Advice to My Younger Self

This week, at the National Association of Independent Schools Annual Conference, I have the opportunity to co-present on women in leadership. I have spent a lot of time reflecting, revisiting notes from conferences and seminars I’ve attended, and attempting to synthesize my own thoughts as I dig deeper into the research on women in leadership. The work of educational leadership is something I’ve been doing for seven years now and in that time my job has changed, the world has changed, and I’ve changed. I stand at this moment in time, preparing to share what research shows about the obstacles that exist to women in leadership (both systemic and of our own making), and what my experience as a female leader has been…and I started thinking about what I wish I knew at the beginning of my road. And while that list is extensive, there are a four gifts of insight I would give my younger self if I could.

Lesson #1: Did you leave things better than you found them?

I’ve been very fortunate in my school career, both as a child and as an adult. Learning and the rhythms and routines of school have generally come very easy to me, which meant that, if and when I added a strong work ethic to the mix, I experienced a great deal of success more often than not. The work of leadership is frequently complex, sticky, and ambiguous. There is rarely a clear, right answer and even when there is, navigating relationships amongst many constituents is very public and humans are, by nature, opinion-prone creatures. Early on in my leadership journey I too often evaluated my effectiveness by whether or not other people approved of my decisions, work, and performance. Don’t get me wrong, in a heavily interpersonal career garnering trust, respect, and confidence from those I am bound to serve (children, families, and faculty) is critical. I believe in striving for excellence. However, my measuring stick is no longer “Did everyone think I made the right call, or led a great meeting, or handled that conflict appropriately? Did I get everything done on my to-do list today?” Instead, my “bullseye” is creating and contributing to a culture and an educational experience for children that will last long after I am gone: day by day, conversation by conversation, through all the seemingly inconsequential moments of interaction and care that slowly, over time, change the course of children’s lives.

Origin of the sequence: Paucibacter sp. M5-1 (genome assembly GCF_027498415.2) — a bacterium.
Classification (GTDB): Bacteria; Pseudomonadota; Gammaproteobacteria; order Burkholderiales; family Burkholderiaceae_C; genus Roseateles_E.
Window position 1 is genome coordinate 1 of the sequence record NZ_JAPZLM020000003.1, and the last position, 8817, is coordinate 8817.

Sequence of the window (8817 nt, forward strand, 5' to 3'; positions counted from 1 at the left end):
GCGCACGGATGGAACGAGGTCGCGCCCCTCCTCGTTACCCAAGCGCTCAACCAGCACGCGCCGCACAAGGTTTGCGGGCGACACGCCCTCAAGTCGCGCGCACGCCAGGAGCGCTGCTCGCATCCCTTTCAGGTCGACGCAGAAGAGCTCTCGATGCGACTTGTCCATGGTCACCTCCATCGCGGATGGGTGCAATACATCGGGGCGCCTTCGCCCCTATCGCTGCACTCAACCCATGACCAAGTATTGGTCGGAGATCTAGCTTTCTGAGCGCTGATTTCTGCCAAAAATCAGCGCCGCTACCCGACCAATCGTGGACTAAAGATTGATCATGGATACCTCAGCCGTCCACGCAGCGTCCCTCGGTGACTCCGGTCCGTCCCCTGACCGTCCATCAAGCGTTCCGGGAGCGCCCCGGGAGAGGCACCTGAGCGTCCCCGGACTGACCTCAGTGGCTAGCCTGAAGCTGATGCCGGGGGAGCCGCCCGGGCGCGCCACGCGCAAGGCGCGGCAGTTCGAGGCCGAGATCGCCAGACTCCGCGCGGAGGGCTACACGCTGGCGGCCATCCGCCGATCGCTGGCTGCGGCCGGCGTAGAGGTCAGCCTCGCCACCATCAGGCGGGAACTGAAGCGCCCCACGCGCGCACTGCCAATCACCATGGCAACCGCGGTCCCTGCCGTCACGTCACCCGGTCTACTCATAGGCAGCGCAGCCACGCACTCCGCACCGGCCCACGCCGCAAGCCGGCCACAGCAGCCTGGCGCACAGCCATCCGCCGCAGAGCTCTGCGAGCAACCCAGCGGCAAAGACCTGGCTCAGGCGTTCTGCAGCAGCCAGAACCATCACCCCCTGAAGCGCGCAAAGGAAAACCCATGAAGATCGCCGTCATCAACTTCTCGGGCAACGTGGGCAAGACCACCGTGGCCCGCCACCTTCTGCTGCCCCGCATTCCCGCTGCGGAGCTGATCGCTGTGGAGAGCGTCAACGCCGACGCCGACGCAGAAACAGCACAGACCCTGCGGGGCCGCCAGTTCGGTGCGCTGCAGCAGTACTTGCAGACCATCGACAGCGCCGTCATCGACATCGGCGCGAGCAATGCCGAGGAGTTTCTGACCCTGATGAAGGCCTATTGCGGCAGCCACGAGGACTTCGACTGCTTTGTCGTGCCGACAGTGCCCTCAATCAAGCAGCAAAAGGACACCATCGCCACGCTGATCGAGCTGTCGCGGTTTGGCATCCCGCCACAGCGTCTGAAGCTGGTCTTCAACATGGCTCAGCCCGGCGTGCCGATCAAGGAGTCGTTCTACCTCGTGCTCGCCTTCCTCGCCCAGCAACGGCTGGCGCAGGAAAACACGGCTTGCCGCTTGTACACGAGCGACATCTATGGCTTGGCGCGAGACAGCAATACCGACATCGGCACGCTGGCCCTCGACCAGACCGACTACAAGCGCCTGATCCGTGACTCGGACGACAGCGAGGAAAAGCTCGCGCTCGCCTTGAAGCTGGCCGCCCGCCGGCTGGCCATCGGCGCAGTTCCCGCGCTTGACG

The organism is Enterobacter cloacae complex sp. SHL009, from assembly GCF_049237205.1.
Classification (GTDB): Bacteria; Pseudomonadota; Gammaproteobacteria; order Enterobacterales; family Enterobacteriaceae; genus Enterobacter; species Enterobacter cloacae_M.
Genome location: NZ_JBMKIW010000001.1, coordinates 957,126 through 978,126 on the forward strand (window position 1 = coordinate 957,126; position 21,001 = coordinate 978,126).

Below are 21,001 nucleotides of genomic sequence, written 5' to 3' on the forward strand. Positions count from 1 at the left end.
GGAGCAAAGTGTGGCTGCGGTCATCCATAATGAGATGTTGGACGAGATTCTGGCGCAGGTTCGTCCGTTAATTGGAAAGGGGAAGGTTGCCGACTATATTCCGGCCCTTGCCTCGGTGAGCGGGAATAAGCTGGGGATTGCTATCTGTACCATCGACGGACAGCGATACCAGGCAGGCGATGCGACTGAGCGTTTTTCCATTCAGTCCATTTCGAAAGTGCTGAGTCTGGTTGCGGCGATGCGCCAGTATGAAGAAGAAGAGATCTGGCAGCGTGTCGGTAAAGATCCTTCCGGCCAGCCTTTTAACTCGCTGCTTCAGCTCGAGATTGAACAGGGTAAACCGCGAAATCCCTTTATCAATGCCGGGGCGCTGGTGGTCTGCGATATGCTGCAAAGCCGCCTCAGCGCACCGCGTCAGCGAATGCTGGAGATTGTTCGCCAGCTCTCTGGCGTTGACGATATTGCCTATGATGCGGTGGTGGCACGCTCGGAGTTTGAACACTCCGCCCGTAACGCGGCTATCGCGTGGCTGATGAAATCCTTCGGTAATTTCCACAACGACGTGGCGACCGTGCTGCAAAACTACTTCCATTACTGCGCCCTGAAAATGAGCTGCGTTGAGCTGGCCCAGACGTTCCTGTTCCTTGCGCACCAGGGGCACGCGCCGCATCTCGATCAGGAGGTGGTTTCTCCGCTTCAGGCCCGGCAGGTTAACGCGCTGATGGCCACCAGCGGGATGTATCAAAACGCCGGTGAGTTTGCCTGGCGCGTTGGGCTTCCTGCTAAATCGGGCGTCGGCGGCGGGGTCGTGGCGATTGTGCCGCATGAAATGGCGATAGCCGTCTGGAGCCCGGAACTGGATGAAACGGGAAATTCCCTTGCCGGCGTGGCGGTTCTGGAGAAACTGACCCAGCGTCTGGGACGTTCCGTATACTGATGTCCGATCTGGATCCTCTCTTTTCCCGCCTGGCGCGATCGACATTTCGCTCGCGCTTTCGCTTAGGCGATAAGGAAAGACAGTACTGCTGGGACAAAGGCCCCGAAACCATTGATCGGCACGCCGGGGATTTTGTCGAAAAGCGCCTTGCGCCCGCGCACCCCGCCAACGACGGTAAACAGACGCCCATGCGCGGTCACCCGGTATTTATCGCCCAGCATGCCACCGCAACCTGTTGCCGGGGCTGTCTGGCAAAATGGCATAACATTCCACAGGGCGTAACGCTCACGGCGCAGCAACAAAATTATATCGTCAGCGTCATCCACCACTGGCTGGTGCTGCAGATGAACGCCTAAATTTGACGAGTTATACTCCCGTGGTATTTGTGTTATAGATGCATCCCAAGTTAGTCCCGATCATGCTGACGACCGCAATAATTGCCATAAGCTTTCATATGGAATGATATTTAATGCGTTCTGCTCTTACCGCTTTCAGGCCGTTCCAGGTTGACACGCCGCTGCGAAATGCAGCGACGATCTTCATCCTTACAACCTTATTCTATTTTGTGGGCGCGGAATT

Lesson #2: Own your value. Know your limitations.

One of the patterns that you see as you begin to look at qualitative, empirical data collected from women in or aspiring to leadership roles is that we are often our own worst critics. It is absolutely a systemic problem that women are frequently passed over for leadership roles that equally qualified (on paper) males are asked to fill. What I/we can get better at is developing the skill of confidently, articulately, compellingly speaking to what makes us excellent. We have a lot to offer, and too often women (self included) wait too long to decide we’re ready for leadership or we wait for others to reaffirm that we are. It’s time to step out and own it. It is unfortunate that culturally we have equated women publicly speaking to our own strengths as brazen or arrogant. Self-awareness is powerful. We also have limitations, and I can speak to mine with equal clarity, including how I continue to seek to understand the nature of them, investigate where blind spots exist, and expand upon my skill set.

Lesson #3: Listen to what other people value about you.

As I have grown as an educator, leader, and person the things that people tell me they appreciate about me have grown and changed as well. In recent years, I have often been told how calm I am in the midst of what seem to be anxiety-filled, complicated, contentious, or stressful situations. Until recently this feedback has often confused me. First off, because I definitely do not always feel that way inside. Secondly, because this was not the feedback I received early on in my leadership career. I was much more apt to wear my stress and worry on my sleeve…and for many reasons that was not helpful. I’ve decided to believe people. This must be something I am much better at now. I’ve decided to believe them because in doing so I can name and nurture strength (see above), I can celebrate the growth I made in what used to be a relative area of weakness, and I can put my energies towards other areas of leadership development with confidence that growth is possible. Women often avoid accepting high quality positive feedback by dismissing it as invalid (“Oh, you’re too kind.”), diminishing it’s value (“It’s nothing, really.”), or deflecting it with self-deprecating humor (“Non-anxious! That makes up for what a nightmare I am when I’m hangry!”). I am most often guilty of the latter. We get in our own way by failing to graciously accept, appreciate, and reflect on positive feedback.